Professional CV

At some point in their lives, everyone faces the task necessary in today's recruitment processes - creating a professional CV. The question arises: what should a "good" CV look like? The answer is clear: a professional CV is one that contains all the necessary recruitment information, tailored to the position for which we are applying, and presents the candidacy in the most accessible form.

Information to be included in a professional CV:

  • Personal information - including your full name, date of birth, address, current phone number, and current email address.
  • Education - this section should include information about all the most important schools you have attended. For each school or higher education institution, provide its name, the period of attendance, and the degree obtained. Use reverse chronological order, starting with the most recent educational experiences and moving backward. You can mention high school or technical school if you had any specific achievements there, if it was a prestigious institution, or if you obtained practical vocational qualifications after completing it.
  • Work experience - when listing your work experience, follow the same approach as with education: use reverse chronological order, provide dates, company names, positions held, and responsibilities. Include all places of employment, including freelance work, contracts, and temporary jobs, as the duties you performed might be relevant for the position you're applying for.
  • Courses and training - follow a logical order for listing courses and training, using reverse chronological order. Include the year of participation, course/training name, and the name of the training provider.
  • Other experience - in this section, you can include information about any additional experiences that are useful for the new position and not related to professional work. This might include involvement in student organizations, NGOs, volunteering, local government, etc. You can also mention any special achievements (scholarships, awards, honors).
  • Skills - this section should include practical skills you possess, such as computer proficiency (specific software programs), driver's license, basic language skills, including any certificates or proof of language proficiency, and other exceptional abilities relevant to the position you're applying for.
  • Hobbies - at the end, provide information about your hobbies, passions, and favorite ways to spend your free time. Be specific - if you're interested in sports, specify the type of sport; if you mention movies or books, include the genre. These seemingly small details might be valuable to a future employer.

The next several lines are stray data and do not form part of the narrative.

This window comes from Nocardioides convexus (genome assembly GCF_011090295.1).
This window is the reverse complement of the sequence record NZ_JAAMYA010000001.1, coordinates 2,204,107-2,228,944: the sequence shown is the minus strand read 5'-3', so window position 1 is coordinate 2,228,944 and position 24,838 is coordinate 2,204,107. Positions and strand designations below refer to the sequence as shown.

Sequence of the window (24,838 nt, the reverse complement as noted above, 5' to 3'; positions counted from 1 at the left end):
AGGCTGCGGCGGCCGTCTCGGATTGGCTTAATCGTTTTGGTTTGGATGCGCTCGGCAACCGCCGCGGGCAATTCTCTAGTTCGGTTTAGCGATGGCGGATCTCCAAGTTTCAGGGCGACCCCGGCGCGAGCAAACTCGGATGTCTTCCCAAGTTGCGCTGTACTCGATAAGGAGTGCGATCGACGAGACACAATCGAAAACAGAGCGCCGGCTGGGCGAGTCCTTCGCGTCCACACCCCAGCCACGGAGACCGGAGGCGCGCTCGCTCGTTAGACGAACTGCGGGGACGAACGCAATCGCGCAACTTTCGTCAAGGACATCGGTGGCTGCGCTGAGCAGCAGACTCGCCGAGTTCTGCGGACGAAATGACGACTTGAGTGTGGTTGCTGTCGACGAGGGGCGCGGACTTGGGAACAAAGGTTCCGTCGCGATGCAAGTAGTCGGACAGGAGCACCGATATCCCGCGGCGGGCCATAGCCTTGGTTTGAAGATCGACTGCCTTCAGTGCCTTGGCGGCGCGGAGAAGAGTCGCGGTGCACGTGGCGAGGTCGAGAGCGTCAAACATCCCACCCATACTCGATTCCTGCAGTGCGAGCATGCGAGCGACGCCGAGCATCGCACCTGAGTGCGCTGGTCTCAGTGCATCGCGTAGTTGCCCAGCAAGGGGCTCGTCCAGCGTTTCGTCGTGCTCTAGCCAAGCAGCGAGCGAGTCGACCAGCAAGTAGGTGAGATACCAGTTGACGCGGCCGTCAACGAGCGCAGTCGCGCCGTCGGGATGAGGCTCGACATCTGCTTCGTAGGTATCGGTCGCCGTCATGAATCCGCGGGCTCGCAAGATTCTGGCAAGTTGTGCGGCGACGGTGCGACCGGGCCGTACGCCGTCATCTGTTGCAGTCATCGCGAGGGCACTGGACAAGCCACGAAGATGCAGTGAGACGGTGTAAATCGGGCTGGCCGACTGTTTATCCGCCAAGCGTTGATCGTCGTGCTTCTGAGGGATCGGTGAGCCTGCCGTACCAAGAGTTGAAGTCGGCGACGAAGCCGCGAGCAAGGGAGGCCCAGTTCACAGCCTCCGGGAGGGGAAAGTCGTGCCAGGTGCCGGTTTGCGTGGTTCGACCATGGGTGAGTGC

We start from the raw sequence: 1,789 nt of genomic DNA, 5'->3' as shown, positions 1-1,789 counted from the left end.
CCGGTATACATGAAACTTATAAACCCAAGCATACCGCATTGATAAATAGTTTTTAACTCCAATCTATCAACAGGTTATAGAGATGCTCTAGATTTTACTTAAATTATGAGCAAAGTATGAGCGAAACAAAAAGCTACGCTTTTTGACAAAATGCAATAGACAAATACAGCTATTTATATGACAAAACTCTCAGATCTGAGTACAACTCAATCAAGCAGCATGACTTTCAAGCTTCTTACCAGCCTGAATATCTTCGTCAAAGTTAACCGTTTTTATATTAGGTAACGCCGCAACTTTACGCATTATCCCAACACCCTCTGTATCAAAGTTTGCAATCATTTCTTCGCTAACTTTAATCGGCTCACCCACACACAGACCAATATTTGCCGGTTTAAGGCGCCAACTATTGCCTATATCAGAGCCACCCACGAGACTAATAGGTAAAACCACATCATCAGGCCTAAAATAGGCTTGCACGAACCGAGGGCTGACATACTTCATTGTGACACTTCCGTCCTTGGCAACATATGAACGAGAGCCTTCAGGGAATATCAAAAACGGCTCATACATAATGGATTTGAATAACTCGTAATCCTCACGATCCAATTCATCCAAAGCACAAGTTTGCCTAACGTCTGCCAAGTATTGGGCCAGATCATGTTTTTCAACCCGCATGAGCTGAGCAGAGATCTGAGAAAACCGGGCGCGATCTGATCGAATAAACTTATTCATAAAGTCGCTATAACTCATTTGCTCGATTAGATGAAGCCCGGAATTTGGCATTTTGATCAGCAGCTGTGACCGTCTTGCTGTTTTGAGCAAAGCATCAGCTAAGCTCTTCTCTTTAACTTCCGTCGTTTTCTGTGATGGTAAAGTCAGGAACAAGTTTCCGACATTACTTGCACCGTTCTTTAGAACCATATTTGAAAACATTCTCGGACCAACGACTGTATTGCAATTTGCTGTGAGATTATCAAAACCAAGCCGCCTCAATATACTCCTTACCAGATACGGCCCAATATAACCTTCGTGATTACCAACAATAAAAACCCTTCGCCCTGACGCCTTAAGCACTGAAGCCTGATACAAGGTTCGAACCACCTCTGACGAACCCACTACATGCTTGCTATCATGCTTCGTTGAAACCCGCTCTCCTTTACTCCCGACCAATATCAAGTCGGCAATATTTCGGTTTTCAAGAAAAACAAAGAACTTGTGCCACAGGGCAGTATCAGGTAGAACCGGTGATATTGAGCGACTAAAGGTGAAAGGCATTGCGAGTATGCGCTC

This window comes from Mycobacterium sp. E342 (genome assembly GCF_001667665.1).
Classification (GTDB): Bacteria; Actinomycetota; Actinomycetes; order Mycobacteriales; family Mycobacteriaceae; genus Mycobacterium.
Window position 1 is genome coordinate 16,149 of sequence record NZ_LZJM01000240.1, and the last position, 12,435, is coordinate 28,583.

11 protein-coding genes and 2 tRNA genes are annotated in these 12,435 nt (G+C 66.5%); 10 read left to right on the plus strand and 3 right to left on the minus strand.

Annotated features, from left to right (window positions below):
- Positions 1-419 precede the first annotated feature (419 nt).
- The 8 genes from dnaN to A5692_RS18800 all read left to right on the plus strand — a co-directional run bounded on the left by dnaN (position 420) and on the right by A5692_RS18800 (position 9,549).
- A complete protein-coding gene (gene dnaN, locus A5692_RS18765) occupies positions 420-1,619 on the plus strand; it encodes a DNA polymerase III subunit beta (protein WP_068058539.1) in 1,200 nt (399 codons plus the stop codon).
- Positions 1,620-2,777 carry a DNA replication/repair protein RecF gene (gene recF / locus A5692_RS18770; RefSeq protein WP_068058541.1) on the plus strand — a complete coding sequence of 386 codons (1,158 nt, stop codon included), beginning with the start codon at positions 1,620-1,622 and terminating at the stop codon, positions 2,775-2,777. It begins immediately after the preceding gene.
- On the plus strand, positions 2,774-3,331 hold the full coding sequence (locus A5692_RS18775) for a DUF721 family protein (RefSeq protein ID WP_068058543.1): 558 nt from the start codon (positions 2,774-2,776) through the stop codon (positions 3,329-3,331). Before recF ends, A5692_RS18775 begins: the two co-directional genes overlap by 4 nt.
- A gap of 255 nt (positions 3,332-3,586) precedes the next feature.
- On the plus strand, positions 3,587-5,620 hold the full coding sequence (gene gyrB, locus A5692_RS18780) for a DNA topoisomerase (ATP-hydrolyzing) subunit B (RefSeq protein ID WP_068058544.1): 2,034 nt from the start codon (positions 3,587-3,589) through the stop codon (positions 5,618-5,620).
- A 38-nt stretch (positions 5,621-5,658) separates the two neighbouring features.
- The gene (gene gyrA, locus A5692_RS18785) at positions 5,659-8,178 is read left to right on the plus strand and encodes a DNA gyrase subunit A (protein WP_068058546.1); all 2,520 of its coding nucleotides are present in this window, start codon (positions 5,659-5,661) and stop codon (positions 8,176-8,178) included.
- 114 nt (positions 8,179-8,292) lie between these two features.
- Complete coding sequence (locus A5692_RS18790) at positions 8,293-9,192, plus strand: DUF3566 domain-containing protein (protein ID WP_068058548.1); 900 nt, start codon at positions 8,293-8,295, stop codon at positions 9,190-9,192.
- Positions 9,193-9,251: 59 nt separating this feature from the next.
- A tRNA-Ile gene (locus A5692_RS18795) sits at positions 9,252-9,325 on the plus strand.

What to avoid when creating a CV? Common mistakes:

  1. Inappropriate photo - seemingly obvious, yet one of the most frequently made mistakes in CV construction. A suitable photo for a CV is a formal headshot, dressed appropriately. For women, avoid excessive makeup or excessive jewelry. The photo should be neat and professional.
  2. Missing contact information - an outstanding CV won't make a difference if you make a mistake in basic information like your address or phone number. If an employer can't reach you for several days in a row, you might miss an opportunity. Additionally, in the era of computer technology, consider including your email address in the application document, as many employers communicate electronically. If you don't have an email address, consider creating one before you start your job search.
  3. Too much (or too little) information - employers are usually not interested in your primary school or junior high school. Instead, focus on your higher education (secondary or higher), your specialization, the direction of your studies, and the year of completion. Make sure all necessary information is provided. Employers are also interested in your skills, work experience, and completed courses. Ensure that all this information is included in your CV.
  4. Lack of specifics in work experience - it's crucial to provide specific information in your work experience, including dates, company names, positions, and responsibilities. Providing only job titles is incomplete information. By describing your responsibilities, a potential employer can understand the skills you could bring to the desired position.
  5. The truth will always come out - remember this principle when writing application documents. Your CV should only contain accurate information. False information in this document is the first step towards being disqualified during an interview and facing serious issues in your new job. This especially applies to education, experience, and language proficiency.
  6. Language - the most important thing is that the language used in your CV is suitable for your target audience. Use clear and straightforward communication, avoiding overly technical language. Each person uses language differently, with their own linguistic habits, favorite phrases, and terms often used unconsciously. Because of this, it's advisable to have at least one familiar person review both your cover letter and CV to catch any unusual phrasings, errors, or linguistic awkwardness. CVs are best written in concise sentence equivalents.